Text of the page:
It's Not Easy Being Green
10/12/2009 12:01 am EST
The dollar's down trend remains intact despite some grumbling and possible intervention by the foreign central banks, writes Eoin Treacy of Fullermoney.
A weaker dollar may be greeted in Washington, DC with open arms, but the corresponding strength in other currencies is becoming problematic for some countries. Invariably these will be currencies against which the US dollar has been weakest, such as the New Zealand dollar. However, speculation is also mounting that the Swiss central bank is selling francs and we now have attempts by the European Central Bank to talk the euro down.
The greenback rallied impressively during the credit crisis as investors sought a safe haven above other concerns. As measures were put in place to combat the global recession and the stock market bottomed from March, the dollar began the current consistent decline. The US Dollar Index's progression of lower rally highs remains unbroken, and while the Index has firmed somewhat above 76, a sustained move above the 78/79 area would be needed to question the integrity of the decline.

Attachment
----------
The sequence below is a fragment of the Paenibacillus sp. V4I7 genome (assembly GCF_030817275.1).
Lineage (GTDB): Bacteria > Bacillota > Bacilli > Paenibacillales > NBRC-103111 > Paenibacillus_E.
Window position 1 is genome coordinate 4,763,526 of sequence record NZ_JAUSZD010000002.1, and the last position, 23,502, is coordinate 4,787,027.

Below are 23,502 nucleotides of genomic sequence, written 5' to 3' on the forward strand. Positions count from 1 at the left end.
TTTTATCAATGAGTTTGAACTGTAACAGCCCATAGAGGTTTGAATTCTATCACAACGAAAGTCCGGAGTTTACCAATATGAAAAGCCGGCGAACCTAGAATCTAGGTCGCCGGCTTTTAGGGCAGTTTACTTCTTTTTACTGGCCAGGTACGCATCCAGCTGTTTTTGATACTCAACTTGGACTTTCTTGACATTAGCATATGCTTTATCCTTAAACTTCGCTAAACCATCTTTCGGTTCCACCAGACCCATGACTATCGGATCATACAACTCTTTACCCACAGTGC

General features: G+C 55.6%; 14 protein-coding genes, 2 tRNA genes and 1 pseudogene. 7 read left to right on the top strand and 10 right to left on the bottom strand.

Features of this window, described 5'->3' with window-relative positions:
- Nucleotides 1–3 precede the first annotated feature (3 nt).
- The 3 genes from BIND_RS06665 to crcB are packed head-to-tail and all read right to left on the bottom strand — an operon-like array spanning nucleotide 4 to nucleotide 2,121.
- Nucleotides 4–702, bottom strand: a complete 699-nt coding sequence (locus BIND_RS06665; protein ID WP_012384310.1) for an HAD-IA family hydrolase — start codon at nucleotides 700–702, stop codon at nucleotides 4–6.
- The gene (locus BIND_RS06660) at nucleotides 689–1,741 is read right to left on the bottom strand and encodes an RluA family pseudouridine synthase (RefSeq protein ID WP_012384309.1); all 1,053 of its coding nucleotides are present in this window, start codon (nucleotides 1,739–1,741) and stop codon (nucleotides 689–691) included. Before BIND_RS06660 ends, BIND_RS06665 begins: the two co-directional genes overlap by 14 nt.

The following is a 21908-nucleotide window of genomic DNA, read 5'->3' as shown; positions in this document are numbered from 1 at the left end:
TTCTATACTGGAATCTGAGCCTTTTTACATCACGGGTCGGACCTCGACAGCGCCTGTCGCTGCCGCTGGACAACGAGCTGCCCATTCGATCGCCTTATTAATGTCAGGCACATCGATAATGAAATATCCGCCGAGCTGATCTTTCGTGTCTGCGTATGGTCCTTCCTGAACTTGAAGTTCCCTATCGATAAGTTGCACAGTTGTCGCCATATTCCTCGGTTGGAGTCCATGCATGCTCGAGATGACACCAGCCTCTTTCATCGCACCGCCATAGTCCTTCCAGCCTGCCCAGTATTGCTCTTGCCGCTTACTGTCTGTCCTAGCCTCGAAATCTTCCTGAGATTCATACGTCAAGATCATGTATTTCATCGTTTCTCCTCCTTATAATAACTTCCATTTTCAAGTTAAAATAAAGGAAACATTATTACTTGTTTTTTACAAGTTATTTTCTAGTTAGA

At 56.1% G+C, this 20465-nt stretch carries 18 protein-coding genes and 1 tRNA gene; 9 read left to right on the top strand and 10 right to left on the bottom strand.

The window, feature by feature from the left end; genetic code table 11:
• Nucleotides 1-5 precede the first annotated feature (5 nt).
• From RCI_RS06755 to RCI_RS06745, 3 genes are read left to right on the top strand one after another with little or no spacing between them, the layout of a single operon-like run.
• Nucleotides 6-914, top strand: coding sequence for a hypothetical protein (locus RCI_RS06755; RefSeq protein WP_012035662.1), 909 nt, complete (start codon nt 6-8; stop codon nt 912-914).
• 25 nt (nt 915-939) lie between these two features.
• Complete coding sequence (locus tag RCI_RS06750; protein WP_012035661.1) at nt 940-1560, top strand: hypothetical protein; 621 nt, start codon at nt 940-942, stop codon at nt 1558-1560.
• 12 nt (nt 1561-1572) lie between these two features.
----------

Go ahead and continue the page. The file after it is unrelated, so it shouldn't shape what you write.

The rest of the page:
Asian currencies sold off aggressively last year against the US dollar, but the downtrend lost consistency from October and bottomed in March. The Asian Dollar Index has since rallied impressively and broke upwards from the volatile ten-month base formation last month. A sustained move below 107 would now be required to question potential for some additional [upward moves].
Commodity-related currencies have perhaps been strongest against the US dollar. The Australian dollar is a notable case in point. Having tested parity in July 2008, the Australian dollar lost 40% of its value by October 2008. It broke upwards from its short base in April and continues to trend consistently higher. A sustained move below 82.5 cents would be needed to trigger a stop and question the integrity of the advance.
The Latin American Dollar Index is heavily weighted by commodity-related currencies and also bottomed in March. It continues to range with a gradual upward bias in the region of 105, and a sustained move below 102.5 would be needed to indicate a loss of demand dominance.
From these charts we can ascertain that the dollar remains in a consistent down trend. However, it has fallen to an extent that questions are beginning to be asked about how much further it can fall without causing issues for its trading partners. A sudden stock market reaction may be a catalyst to pressure leveraged trades and would probably add support to the dollar. Nevertheless, as long as the current supply/demand dynamic remains in place, we can continue to give the benefit of the doubt to the down side.